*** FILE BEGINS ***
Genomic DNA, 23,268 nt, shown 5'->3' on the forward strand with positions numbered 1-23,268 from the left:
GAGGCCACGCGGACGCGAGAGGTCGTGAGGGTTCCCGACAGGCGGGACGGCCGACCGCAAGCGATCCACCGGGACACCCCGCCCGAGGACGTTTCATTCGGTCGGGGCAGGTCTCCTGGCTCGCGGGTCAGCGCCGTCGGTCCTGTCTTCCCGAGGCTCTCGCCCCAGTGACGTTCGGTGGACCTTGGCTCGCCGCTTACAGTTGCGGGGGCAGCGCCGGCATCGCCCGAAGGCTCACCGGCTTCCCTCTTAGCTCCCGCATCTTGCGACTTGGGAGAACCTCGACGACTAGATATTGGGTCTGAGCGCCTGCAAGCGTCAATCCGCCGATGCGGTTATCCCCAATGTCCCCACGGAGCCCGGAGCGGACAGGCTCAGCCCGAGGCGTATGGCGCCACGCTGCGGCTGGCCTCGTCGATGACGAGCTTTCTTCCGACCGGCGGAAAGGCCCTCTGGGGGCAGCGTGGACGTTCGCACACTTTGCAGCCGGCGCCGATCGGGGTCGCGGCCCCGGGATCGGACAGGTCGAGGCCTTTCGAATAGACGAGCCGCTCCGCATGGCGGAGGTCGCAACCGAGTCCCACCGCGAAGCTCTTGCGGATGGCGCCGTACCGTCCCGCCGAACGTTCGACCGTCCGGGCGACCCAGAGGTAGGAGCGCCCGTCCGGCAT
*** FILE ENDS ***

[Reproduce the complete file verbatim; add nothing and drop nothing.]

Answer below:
Genomic DNA, 23,268 nt, shown 5'->3' on the forward strand with positions numbered 1-23,268 from the left:
GAGGCCACGCGGACGCGAGAGGTCGTGAGGGTTCCCGACAGGCGGGACGGCCGACCGCAAGCGATCCACCGGGACACCCCGCCCGAGGACGTTTCATTCGGTCGGGGCAGGTCTCCTGGCTCGCGGGTCAGCGCCGTCGGTCCTGTCTTCCCGAGGCTCTCGCCCCAGTGACGTTCGGTGGACCTTGGCTCGCCGCTTACAGTTGCGGGGGCAGCGCCGGCATCGCCCGAAGGCTCACCGGCTTCCCTCTTAGCTCCCGCATCTTGCGACTTGGGAGAACCTCGACGACTAGATATTGGGTCTGAGCGCCTGCAAGCGTCAATCCGCCGATGCGGTTATCCCCAATGTCCCCACGGAGCCCGGAGCGGACAGGCTCAGCCCGAGGCGTATGGCGCCACGCTGCGGCTGGCCTCGTCGATGACGAGCTTTCTTCCGACCGGCGGAAAGGCCCTCTGGGGGCAGCGTGGACGTTCGCACACTTTGCAGCCGGCGCCGATCGGGGTCGCGGCCCCGGGATCGGACAGGTCGAGGCCTTTCGAATAGACGAGCCGCTCCGCATGGCGGAGGTCGCAACCGAGTCCCACCGCGAAGCTCTTGCGGATGGCGCCGTACCGTCCCGCCGAACGTTCGACCGTCCGGGCGACCCAGAGGTAGGAGCGCCCGTCCGGCAT